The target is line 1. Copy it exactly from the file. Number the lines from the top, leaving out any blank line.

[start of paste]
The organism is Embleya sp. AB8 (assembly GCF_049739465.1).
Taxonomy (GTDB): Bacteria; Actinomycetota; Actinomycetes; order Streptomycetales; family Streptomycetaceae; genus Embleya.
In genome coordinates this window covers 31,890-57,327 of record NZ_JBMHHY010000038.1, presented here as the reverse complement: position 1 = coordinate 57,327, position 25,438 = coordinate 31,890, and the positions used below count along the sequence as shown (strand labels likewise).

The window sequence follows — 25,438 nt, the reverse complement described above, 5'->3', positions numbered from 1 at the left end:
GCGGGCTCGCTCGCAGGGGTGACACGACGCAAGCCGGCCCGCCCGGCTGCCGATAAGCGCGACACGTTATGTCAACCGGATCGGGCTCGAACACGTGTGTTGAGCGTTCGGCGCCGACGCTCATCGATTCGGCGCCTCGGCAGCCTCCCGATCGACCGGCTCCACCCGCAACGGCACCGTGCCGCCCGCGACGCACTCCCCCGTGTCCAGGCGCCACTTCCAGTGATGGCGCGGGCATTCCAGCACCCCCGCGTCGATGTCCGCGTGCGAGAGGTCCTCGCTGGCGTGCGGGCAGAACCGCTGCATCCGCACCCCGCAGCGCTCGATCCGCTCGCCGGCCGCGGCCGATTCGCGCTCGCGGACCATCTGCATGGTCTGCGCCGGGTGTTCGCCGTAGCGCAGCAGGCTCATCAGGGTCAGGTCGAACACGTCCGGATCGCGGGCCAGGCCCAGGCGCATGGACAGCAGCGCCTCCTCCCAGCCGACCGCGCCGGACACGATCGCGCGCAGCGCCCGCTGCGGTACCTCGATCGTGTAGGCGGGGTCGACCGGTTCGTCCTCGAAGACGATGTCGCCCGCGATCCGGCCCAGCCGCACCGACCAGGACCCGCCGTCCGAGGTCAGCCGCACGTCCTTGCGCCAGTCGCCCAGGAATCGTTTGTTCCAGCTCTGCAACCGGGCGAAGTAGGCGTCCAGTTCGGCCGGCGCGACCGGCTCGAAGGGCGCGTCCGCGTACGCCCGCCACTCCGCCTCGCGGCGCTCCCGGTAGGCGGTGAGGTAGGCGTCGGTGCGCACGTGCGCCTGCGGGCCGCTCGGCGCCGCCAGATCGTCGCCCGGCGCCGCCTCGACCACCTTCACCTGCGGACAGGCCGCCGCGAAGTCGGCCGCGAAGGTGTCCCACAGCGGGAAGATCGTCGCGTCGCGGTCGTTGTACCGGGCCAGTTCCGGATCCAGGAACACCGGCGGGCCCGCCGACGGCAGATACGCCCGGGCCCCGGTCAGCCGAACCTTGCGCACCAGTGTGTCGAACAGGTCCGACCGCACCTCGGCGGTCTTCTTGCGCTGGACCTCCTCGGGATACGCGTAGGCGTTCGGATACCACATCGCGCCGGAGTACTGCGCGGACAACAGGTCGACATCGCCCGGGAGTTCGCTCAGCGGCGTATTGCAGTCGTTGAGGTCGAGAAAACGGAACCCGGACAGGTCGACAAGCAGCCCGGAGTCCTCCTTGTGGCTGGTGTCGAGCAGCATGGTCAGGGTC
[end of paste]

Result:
The organism is Embleya sp. AB8 (assembly GCF_049739465.1).